Look out for

Curtis Knight. After a better-than-decent 46 points in his rookie season, he’s not going to be eclipsing Mark Matthews but could he be the second top scorer on the Rush this year? Sure he could.


Third in the west.


Ward off to Philly
Jim Quinlan behind the bench
Church and Matthews score

2014 preview: Colorado Mammoth


After an 11-5 2012 season, the Mammoth looked like 2013 was going to be their tank year (a la the 2012 Stealth) when they started the season 2-7. They decided that goaltending was the problem, and promptly got rid of the old guard (Matt Roik and Chris Levis) and went with the kids (Tye Belanger and Dan Lewis, whose combined age was lower than Roik’s GAA). This proved to be a good idea, as they finished the season 5-2, while Belanger finished 5th among starters in GAA and 4th in save percentage. Acquiring veteran and legend Casey Powell from Rochester in March didn’t hurt either; by season’s end, John Grant was the only Mammoth with a higher points-per-game average than Powell.

2013 season summary

Record 7-9 (Tied for 4th in West, seeded 4th)
Home 3-5
Away 4-4
Goals for 185
Goals against 202
Top scorer John Grant (91)
Playoffs Division semi-finals: Lost to Calgary 15-10

Roster changes

The Mammoth offense got one boost and a couple of big hits in the off-season. They acquired Drew Westervelt, who’s been a 50+ point-per-season guy in Philadelphia for five years. Hopefully he can give a boost to the Mammoth offense, which was the lowest-scoring in the West. But instead of complementing Grant, Powell, and Prout, he’s basically replacing two of them. Just before the rosters were due to come out, Casey Powell announced that he would not be able to play with the Mammoth for some unspecified period of time, and for unspecified personal reasons. Whether he’s out for a few games or the entire season is anyone’s guess. And then when the rosters were announced, Gavin Prout’s name did not appear. The former captain was released, and so the Mammoth are down one Powell and one Prout and up one Westervelt.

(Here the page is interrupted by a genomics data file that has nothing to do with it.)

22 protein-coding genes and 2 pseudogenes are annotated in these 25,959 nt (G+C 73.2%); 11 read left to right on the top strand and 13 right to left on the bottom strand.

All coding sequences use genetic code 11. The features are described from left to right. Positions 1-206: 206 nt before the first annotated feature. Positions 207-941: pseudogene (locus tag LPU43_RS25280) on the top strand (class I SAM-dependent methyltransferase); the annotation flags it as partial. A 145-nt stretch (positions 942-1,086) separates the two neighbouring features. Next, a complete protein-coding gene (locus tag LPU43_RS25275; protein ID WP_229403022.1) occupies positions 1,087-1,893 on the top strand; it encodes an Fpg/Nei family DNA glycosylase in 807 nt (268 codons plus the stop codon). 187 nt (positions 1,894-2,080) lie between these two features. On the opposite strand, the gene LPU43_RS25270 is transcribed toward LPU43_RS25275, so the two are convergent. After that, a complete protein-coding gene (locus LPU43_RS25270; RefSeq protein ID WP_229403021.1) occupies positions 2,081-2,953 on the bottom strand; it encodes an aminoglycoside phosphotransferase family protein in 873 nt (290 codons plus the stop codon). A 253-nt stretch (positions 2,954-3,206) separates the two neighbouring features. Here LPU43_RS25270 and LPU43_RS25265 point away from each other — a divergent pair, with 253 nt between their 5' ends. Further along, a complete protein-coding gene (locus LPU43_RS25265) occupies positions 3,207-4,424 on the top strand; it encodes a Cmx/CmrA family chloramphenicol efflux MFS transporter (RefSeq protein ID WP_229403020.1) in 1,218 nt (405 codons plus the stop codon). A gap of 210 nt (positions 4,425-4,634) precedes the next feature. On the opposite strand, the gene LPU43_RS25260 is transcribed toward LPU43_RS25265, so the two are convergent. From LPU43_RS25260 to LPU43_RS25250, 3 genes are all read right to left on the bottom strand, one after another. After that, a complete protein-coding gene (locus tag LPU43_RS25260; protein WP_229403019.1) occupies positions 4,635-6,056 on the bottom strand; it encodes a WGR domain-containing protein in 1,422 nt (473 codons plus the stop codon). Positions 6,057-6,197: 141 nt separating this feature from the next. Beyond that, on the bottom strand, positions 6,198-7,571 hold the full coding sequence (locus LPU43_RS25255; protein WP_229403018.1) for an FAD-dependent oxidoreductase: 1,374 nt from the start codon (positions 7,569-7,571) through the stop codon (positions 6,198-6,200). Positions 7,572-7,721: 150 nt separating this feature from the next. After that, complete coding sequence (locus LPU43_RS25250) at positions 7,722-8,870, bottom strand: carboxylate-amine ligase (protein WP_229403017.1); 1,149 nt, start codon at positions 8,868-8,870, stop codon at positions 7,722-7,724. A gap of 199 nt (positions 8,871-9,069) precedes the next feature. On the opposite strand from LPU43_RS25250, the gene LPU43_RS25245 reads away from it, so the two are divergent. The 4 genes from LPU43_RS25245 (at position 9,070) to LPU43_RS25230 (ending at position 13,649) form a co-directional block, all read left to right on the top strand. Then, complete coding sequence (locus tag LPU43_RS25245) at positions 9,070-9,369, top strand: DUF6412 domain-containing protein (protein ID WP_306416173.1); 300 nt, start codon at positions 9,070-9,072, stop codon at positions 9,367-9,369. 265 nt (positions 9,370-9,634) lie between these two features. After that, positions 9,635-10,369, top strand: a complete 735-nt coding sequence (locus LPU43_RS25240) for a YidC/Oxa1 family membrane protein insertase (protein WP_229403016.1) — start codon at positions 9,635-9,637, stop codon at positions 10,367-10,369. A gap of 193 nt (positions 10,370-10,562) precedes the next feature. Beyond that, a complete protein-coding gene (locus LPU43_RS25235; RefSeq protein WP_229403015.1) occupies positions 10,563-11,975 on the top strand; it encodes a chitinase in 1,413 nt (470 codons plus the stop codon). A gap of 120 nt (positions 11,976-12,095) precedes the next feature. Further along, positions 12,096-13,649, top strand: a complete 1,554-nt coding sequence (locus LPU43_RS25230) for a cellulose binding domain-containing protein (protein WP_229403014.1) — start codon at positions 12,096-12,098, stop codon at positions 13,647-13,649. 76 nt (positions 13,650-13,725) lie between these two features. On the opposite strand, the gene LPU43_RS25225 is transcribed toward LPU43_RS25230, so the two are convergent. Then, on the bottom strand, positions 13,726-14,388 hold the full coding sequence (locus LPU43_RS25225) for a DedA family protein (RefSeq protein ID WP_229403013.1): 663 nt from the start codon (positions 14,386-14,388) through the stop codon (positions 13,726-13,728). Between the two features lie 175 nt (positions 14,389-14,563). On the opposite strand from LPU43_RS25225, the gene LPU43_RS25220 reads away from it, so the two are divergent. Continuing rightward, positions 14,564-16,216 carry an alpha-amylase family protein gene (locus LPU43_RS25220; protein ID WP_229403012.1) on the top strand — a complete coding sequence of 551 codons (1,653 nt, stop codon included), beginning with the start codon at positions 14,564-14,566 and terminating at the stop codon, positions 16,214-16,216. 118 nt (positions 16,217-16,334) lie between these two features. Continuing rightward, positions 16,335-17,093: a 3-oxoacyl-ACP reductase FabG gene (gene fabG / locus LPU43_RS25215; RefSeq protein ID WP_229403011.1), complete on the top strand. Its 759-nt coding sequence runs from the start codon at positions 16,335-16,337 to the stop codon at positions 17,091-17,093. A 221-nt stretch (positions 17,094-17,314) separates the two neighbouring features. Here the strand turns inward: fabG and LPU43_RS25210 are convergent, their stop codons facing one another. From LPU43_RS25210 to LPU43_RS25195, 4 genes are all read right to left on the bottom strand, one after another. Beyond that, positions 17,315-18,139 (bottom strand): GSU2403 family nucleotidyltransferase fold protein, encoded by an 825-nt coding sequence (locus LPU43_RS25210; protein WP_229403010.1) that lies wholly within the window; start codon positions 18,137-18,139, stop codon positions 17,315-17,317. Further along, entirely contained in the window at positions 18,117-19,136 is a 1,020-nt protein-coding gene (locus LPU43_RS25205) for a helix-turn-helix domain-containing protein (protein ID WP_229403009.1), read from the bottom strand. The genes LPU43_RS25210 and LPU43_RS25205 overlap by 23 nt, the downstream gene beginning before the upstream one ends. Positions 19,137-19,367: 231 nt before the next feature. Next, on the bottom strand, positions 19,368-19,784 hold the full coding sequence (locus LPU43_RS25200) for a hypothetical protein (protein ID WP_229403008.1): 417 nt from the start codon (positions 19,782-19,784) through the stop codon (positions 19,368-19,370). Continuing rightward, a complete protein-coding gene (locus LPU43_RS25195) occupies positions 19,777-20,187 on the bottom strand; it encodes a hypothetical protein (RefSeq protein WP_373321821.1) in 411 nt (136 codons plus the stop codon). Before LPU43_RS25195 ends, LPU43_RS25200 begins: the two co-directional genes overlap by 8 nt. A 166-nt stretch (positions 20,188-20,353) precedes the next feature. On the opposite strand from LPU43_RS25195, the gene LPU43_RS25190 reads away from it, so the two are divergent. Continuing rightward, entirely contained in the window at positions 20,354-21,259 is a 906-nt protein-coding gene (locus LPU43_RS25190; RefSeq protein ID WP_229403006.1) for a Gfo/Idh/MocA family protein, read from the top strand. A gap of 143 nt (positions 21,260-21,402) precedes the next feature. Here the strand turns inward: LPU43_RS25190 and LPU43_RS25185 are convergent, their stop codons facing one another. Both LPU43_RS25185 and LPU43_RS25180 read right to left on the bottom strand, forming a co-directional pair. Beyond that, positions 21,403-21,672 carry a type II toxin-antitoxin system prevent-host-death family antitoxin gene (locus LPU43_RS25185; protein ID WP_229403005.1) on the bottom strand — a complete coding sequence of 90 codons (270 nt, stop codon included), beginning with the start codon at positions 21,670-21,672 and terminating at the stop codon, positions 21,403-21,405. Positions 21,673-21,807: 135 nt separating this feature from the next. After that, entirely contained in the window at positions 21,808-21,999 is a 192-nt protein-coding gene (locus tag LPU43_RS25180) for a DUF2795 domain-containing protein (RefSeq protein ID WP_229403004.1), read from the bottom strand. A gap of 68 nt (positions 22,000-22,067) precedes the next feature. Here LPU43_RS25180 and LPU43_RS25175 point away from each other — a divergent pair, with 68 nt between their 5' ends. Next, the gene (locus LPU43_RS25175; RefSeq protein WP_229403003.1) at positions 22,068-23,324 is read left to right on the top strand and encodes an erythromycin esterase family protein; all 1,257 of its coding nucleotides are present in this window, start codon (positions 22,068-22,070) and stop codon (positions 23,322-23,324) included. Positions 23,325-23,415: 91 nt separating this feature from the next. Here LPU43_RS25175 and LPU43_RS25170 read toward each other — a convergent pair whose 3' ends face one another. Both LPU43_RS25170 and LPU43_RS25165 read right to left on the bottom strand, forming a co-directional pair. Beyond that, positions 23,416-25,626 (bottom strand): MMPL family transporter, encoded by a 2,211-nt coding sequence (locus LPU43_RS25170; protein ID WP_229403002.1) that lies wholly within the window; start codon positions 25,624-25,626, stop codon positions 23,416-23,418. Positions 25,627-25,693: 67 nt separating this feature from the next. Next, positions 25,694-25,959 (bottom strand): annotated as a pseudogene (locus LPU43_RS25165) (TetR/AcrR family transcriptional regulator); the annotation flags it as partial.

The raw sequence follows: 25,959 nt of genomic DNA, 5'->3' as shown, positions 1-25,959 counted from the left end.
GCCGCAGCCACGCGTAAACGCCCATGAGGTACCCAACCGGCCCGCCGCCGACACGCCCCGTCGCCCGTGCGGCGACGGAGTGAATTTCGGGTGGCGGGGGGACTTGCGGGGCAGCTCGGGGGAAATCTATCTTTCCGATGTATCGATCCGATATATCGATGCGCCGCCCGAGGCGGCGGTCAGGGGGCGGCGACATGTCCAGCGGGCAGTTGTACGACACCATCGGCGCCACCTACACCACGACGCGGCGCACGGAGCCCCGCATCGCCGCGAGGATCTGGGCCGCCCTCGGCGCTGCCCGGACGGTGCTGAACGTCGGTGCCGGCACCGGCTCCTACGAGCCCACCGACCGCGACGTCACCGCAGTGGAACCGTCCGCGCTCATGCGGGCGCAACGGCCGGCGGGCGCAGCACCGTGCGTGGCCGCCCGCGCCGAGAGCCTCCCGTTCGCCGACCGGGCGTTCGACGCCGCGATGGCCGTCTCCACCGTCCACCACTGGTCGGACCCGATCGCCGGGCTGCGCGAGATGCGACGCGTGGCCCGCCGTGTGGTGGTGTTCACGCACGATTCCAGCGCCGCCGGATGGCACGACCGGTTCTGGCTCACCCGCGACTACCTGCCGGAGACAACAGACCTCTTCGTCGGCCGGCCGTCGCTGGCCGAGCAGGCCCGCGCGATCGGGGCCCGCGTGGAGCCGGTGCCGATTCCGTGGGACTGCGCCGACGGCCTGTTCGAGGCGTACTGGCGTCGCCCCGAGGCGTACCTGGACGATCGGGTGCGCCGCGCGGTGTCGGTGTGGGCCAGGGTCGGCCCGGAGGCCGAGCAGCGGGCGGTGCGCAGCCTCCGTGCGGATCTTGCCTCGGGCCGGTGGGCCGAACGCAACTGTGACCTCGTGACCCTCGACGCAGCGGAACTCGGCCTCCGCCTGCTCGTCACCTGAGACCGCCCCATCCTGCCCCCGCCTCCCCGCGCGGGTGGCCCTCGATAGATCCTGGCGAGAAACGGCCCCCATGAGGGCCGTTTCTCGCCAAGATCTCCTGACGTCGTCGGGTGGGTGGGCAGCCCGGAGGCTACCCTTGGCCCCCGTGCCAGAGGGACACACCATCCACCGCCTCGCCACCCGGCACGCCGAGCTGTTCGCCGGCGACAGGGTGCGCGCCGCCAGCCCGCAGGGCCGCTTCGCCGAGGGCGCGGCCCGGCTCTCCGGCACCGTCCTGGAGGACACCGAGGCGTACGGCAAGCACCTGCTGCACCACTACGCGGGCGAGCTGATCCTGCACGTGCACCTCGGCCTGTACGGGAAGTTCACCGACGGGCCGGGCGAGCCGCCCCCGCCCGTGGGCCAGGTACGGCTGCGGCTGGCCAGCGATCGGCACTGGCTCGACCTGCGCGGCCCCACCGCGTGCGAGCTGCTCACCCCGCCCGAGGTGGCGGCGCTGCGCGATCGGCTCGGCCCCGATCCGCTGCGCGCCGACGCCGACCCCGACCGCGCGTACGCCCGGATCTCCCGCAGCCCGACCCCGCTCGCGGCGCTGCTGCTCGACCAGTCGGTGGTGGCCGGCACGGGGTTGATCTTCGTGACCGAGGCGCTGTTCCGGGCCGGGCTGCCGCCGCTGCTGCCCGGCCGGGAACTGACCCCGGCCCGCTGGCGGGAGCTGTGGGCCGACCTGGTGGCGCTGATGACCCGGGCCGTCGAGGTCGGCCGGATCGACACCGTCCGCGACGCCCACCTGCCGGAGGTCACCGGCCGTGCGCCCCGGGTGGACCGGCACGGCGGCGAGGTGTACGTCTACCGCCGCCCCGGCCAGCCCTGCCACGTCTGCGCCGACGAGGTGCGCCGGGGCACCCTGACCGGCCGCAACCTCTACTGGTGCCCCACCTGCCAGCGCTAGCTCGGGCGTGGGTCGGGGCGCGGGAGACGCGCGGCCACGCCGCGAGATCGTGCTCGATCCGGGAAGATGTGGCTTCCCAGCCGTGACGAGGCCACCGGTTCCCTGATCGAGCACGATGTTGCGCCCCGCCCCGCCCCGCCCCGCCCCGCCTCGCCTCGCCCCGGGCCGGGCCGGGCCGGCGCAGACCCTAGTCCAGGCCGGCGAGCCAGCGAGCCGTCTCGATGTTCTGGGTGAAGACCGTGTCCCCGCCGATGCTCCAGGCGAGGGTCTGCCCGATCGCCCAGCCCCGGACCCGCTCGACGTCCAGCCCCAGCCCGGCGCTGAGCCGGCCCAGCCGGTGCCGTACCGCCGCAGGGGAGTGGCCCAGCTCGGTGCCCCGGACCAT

Also missing from the roster, Ilija Gajic and Ryan Hotaling, who were both traded away this off-season. Gajic took 275 face-offs and Hotaling took 122. The rest of the roster combined for all of 38 face-off attempts and only 4 wins. For a second I thought this was a big oversight until I remembered who they got in the Gajic trade – Bob Snider. Snider’s only competition for the honour of Best Face-off Man in the NLL over the last three seasons has been his brother Geoff, so I imagine the Mammoth will be just fine in that category.

The Mammoth also traded Rory Smith to the Bandits for Carter Bender. Bender was released during training camp, but Smith had toned down his reputation as a pure fighter and turned himself into a tough defender. In addition, Richard Morgan retired, leaving the Mammoth without a single player over 6’5″. Only two teams allowed more goals than the Mammoth last year, and losing Smith and Morgan won’t help their defense to turn that around.

Interesting stat: four Mammoth players had more than 30 penalty minutes last year: Rory Smith, Ilija Gajic, Richard Morgan, and Chet Koneczny. Koneczny is the only one left on the team.

The Mammoth used four different goalies last season, and only one of them is still with the team. Tye Belanger gets the nod as everyday goaltender, while Dan Lewis was released in favour of draft pick Dillon Ward.

Burning question

Gotta couple.

  1. Tye Belanger looked pretty good in his 1/2 season stint as the starting goaltender. Can he pull that off for an entire season?
  2. Will Casey Powell return this season? Will he return to the NLL at all?

Look out for

Sean Pollock. Pollock has been a 3+ point-per-game guy for six of the last seven years. Pollock is a righty, so with Powell and Prout (both rightys) gone, Pollock may see a lot more floor time this season.


Fourth in the west.


Gavin Prout is gone
No Powell or Rory Smith
Westy takes over